A Tribe Called Quest – We Got It From Here…Thank You 4 Your Service
Hiss Golden Messenger – Heart Like A Levee
Absolute Loser is a beautiful album that came out with relatively low hype for a typical “reunion album,” but it certainly did not go unnoticed for fans of Johnson and/or Fruit Bats. The album in some ways, picks up where 2011’s Tripper left off, but in other ways takes a cleaner, more soft-rock approach. There are dusty banjos (but not too much banjo), barroom piano and songwriter folk tunes.
Formerly known as Jonny Corndawg, he dropped the “Corndawg” in favor of his real surname, Fritz because people sort of classified him as a “comedy singer.” Although his music is funny, it is also seriously good country music, albeit, perhaps, “Dad Country.” Jonny Fritz knows his music may suit your dad more than the normally-aged “indie rock” fan but ol’ Jonny surrounds himself with some serious players around Nashville and Los Angeles.
If the name sounds familiar, it’s for good reason. Back in the early 00’s Nicole Wray signed with Missy Elliot’s label and was featured on several of her tracks. Where she may have gotten lost in the early 00’s RnB world, she has been floating in and around the scene ever since. Wray was able to team with Leon Michaels and Tom Brenneck (of Menehan Street Band, Budos Band, The Arcs, Charles Bradley, Dap Kings association) in their legendary studio in Queens, New York. Like the true soulful story it is, Nicole Wray is back as Lady Wray and her album, Queen Alone has as much heart and authentic soul flavor as any record in recent memory.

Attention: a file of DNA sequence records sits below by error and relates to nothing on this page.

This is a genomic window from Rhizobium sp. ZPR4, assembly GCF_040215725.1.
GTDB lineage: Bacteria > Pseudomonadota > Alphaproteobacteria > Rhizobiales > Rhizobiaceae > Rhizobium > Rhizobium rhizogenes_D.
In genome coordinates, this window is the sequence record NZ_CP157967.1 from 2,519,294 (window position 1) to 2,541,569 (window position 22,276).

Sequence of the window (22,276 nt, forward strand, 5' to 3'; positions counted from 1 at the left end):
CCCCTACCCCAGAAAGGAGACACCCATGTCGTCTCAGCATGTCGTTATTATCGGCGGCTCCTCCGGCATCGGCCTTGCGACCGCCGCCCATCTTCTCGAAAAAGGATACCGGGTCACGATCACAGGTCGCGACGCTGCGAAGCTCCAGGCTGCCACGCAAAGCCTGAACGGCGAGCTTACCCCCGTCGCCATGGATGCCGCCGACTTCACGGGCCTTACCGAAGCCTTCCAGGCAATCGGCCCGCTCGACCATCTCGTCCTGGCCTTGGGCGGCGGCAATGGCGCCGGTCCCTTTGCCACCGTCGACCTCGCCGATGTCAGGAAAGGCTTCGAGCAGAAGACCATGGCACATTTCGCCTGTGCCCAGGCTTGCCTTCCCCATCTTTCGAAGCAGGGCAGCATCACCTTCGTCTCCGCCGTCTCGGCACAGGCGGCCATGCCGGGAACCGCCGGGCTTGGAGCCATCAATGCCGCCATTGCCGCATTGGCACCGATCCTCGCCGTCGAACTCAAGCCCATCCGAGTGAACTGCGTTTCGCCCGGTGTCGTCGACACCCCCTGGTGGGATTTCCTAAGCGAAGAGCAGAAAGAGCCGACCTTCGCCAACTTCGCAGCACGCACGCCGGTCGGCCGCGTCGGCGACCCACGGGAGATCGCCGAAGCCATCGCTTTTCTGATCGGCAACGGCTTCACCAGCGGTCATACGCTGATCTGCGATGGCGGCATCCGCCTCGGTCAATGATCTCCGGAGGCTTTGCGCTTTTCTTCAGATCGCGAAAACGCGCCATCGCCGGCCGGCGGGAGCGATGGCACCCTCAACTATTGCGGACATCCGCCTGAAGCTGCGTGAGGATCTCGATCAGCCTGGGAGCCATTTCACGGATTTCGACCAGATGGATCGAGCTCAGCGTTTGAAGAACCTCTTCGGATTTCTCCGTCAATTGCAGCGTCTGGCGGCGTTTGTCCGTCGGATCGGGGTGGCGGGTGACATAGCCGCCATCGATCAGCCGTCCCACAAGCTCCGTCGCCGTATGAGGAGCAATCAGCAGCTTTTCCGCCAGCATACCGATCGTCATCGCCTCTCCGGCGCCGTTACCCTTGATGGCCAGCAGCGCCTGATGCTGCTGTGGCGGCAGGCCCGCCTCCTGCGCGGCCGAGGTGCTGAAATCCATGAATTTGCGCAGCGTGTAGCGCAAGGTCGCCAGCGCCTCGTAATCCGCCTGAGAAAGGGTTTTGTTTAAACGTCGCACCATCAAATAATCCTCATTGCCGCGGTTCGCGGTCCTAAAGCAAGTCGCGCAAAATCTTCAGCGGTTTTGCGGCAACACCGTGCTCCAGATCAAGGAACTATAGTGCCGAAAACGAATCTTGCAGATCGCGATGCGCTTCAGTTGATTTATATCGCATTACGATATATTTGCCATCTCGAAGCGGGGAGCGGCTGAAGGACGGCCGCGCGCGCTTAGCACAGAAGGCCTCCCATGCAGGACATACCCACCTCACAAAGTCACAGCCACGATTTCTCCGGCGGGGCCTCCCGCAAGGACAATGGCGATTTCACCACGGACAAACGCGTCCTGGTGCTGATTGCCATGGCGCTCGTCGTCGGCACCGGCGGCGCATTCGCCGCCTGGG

Leonard Cohen – You Want it Darker
Call it a matured fuzz, but what JEFF
The Brotherhood loses in youthful recklessness, they make up for in production and precision. Their new album, ZONE, gets back to what JEFF does best; power chords, deranged riffs and fuzzzz. JEFF The Brotherhood are still the same silly rockers they always have been, but there is a new sharpness to the sound. A sharpness that’s still fun as all hell.
Blood Orange – Freetown Sound
Nick Cave & The Bad
Seeds released their 16th album, Skeleton Tree. As you’d come to expect, the record is as haunting as it is attracting. Though mostly minimal, extremely vivid lyrics and the clean, drone-like sound draw you in with an almost tangible pull.
Robert Ellis is not only a self-titled album, it has also been self-proclaimed, the most “Robert Ellis” album Robert Ellis and his band have ever done. Perhaps that is why it is hard to ignore the fact this new record is oozing with heartbreak, introspection and realization. Despite some lyrical heaviness, the musical maturation is glaring. Though most would consider Robert Ellis a country album, it is so much more. With pop melodies and rootsy RnB, there was an obvious amount of time spent on the arrangements and song flow of the album that many modern day “country albums” don’t seem to prioritize as much as the SONG. There are flowing strings and slow guitar picking paired with piano and vivid storytelling throughout.
Natural Child is no frills rock n roll. The new album is titled Okey Dokey, and as the name suggests, Natural Child do not take themselves too seriously other than make rock n roll records and travel the country playing rock n roll tunes…. rock n roll. Okey Dokey is not as simple as it sounds though. The record has a barroom groove, southern riffs and a chill tempo with chuckle-worthy, if not very real lyrics. They can sing about anything and it sounds natural. The rockers from Nashville can make a non-paranoid song about the TSA and government watching us jerk off, “working from home” eating breakfast in bed, playing with our cat or being too broke to afford transcendental mediation.